In the short term, we need to continue building mass mobilizations to demand an immediate transition to clean renewables—water, wind, and solar. There are many immediate demands that can be made, such as ending fossil fuel subsidies, banning fracking, tar sands, and mountaintop removal coal mining, stopping new oil and gas pipelines, caps on power plant emissions, new government investment into mass transit systems, and forcing utilities to replace fossil fuel generators with renewables. All of this should be done with an eye toward providing transition jobs for displaced fossil fuel workers at union wages.
But ultimately, the transition that is needed will require workers and the oppressed—including the frontline victims of climate changes—to unite in revolution against the capitalist class. Another world is both possible and necessary for human survival.
Photo: Demonstration for climate justice near the Arc de Triomphe in Paris, Dec. 12. David Sassoon / Inside Climate News
California gas leak: The worst environmental disaster since BP Deepwater Horizon
By CARL SACK
A methane leak at a natural gas storage facility in southern California that began in October continues to spew the toxic, highly potent greenhouse gas into the atmosphere. Experts are calling the leak the worst environmental disaster since the 2010 Deepwater Horizon oil spill in the Gulf of Mexico.
The Aliso Canyon leak has caused health symptoms such as headaches, nausea, and vomiting among residents of the upscale Porter Ranch community in suburban Los Angeles, where the underground storage facility is located. In addition to methane, the leaking gas contains benzene, a carcinogen. Two local schools have closed, and more than 4500 families have left following a voluntary evacuation order.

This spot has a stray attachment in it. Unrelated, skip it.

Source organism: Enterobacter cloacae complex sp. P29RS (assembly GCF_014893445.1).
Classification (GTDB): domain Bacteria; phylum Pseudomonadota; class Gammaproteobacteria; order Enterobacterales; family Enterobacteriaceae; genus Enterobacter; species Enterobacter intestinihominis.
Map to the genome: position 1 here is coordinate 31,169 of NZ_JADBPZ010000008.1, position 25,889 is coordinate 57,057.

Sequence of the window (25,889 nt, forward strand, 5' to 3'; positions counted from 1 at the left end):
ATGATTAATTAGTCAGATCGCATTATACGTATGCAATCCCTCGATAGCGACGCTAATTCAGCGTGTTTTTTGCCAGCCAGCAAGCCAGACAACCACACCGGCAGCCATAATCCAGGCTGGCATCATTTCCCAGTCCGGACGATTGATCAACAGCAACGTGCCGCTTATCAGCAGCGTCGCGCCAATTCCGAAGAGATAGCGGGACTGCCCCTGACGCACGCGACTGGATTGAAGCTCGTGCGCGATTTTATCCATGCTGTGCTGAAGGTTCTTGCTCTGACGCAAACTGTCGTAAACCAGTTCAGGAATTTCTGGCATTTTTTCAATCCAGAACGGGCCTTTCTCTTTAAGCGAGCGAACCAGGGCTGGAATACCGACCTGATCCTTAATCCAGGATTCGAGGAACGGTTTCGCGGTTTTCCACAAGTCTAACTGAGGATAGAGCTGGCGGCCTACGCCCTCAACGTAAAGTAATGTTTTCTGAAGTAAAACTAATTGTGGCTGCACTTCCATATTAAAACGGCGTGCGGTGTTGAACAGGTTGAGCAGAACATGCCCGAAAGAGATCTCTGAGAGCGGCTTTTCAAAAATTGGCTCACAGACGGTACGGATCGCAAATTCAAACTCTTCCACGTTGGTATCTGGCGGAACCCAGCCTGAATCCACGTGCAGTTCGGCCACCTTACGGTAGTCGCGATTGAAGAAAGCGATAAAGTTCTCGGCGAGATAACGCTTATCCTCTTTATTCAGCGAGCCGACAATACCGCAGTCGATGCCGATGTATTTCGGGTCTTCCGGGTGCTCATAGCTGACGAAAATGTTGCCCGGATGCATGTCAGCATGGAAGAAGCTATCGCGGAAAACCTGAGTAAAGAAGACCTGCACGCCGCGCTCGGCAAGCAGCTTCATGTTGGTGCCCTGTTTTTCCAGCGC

But the leak has global implications. Methane is a greenhouse gas that is 28 times more powerful at trapping heat than carbon dioxide over a 100-year time span, and 84 times more powerful over a 20-year time span, according to the UN Intergovernmental Panel on Climate Change. The leak is releasing about 1200 tons of methane a day, causing an impact roughly equivalent to the daily emissions produced by 2.4 million cars.
The leak was first reported by gas company employees on Oct. 23. But Southern California Gas, the corporation that operates the storage facility, publicly denied that there was a leak for five days. The source of the leak is 470 feet underground in one of 115 aging wells drilled into a depleted oil reservoir, now used to store natural gas. A safety valve about 8500 feet down the well could have shut the leak down immediately—except that the valve wore out in the 1970s, and the company decided to simply remove it rather than replace it.
Initial attempts to stop the leak by pouring heavy liquids down the well failed because the gas is shooting out at high pressure. While the methane is invisible to the naked eye, infrared video shows the gas spewing out in a dark plume that reaches far up into the atmosphere. The gas company now expects the leak to continue until at least March. That’s when they will finish drilling a relief well to intercept the leaking well 8000 feet down.
Most of the natural gas produced in the United States now comes from hydraulic fracturing or fracking, which has poisoned the air and water of thousands. Injection of fracking wastewater into deep wells has caused hundreds of earthquakes in Ohio, Oklahoma, Texas, and other states.
While the scale of the Aliso Canyon leak is unprecedented, small leaks at storage facilities and other natural gas infrastructure are common. Studies using on-the-ground measurements and satellite imagery have indicated that 9-10% of the methane produced by U.S. natural gas extraction leaks directly into the atmosphere. Computer models indicate that this rate of leakage outweighs the climate benefit of switching power plants from coal to natural gas, which produces less carbon dioxide when burned.